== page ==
With a Spending Cap, No One Can Hear You Spin

Edwards Camp Takes Taxpayer Money; Brags About It

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So John Edwards has decided to opt for public matching funds. Edwards told CNN: "It is worrisome seeing the amount of money that is being raised in this campaign. This is not healthy ... This campaign should not be a fundraising contest."

Of course, what any sane person would see as a tactic taken only because the campaign wasn't meeting its fundraising goals (or coming anywhere close to the Hillary Clinton and Barack Obama camps), the Edwards camp is now spinning as something done out of virtue.

From a campaign e-mail from National Campaign Manager David Bonior:

Yesterday, John put his money where his mouth is to end the money game in Washington, D.C. He announced that he would seek public financing for the primary—and challenged his opponents to do the same.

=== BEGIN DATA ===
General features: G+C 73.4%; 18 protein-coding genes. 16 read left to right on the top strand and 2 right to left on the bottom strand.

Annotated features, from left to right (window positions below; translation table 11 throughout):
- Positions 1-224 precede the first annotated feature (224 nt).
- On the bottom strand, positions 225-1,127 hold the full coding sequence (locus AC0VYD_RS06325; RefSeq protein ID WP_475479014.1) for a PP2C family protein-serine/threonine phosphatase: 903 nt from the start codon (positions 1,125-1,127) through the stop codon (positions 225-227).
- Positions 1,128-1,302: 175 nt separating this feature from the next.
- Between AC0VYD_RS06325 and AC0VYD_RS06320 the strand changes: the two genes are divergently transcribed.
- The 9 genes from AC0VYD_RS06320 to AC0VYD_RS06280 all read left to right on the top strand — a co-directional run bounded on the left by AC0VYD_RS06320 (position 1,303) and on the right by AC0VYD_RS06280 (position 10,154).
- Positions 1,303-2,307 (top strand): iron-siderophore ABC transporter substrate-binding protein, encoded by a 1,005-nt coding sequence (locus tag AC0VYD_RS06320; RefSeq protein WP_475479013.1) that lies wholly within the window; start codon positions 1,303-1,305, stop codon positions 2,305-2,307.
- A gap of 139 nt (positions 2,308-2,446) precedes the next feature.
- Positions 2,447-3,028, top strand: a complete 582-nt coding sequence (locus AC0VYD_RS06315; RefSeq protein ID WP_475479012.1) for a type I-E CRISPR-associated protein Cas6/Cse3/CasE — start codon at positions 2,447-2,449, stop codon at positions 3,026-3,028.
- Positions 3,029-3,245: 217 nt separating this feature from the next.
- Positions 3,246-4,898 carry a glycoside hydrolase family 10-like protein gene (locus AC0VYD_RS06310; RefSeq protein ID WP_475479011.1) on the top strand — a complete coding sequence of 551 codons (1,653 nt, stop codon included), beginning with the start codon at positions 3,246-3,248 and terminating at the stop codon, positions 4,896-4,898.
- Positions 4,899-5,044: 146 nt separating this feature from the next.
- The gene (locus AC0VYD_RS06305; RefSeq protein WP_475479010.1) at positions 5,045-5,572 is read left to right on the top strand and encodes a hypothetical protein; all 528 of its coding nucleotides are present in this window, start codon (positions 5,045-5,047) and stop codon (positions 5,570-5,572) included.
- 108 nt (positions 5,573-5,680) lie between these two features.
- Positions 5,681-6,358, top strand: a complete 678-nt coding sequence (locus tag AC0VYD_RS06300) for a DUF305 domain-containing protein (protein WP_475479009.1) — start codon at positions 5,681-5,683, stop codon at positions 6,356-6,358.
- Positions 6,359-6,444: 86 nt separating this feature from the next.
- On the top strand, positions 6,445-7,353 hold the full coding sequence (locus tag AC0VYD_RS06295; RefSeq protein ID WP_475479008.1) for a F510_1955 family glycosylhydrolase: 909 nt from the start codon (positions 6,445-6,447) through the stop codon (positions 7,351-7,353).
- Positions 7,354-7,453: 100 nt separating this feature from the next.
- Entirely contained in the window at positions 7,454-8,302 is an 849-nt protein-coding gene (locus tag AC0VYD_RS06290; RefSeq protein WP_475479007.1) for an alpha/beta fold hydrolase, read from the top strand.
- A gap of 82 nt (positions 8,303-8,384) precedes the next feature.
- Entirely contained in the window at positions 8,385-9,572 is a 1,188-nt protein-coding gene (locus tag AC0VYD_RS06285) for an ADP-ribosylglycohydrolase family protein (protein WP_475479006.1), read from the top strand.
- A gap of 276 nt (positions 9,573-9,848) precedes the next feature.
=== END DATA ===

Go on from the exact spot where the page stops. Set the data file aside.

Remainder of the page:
Will they accept his challenge? Only time will tell.


Got that? Multimillionaire John Edwards put HIS money where his mouth is. By taking public funding.

On the face of it, it would seem that the $50 million spending cap (along with the state spending limits) would severely hamstring someone who's in a race against the Clinton and Obama powerhouses. In other words, a lot of people might not even hear this peculiar spin.

Blogging at The Atlantic, Mark Ambinder takes a look at the implications and points out that there are loopholes to be found:

"An Edwards aide said that the campaign had run the numbers and concluded that they have yet to exceed spending limits. The arcane and fairly complicated allocation laws will help: if Edwards's campaign runs a television ad in Davenport, since 70% of the audience for that ad is in next-door Illinois, 70% of the cost of the ad will count towards Illinois's limit, and not Iowa's. And even for the Iowa portion, the campaign is require to allocate 50% to the limit."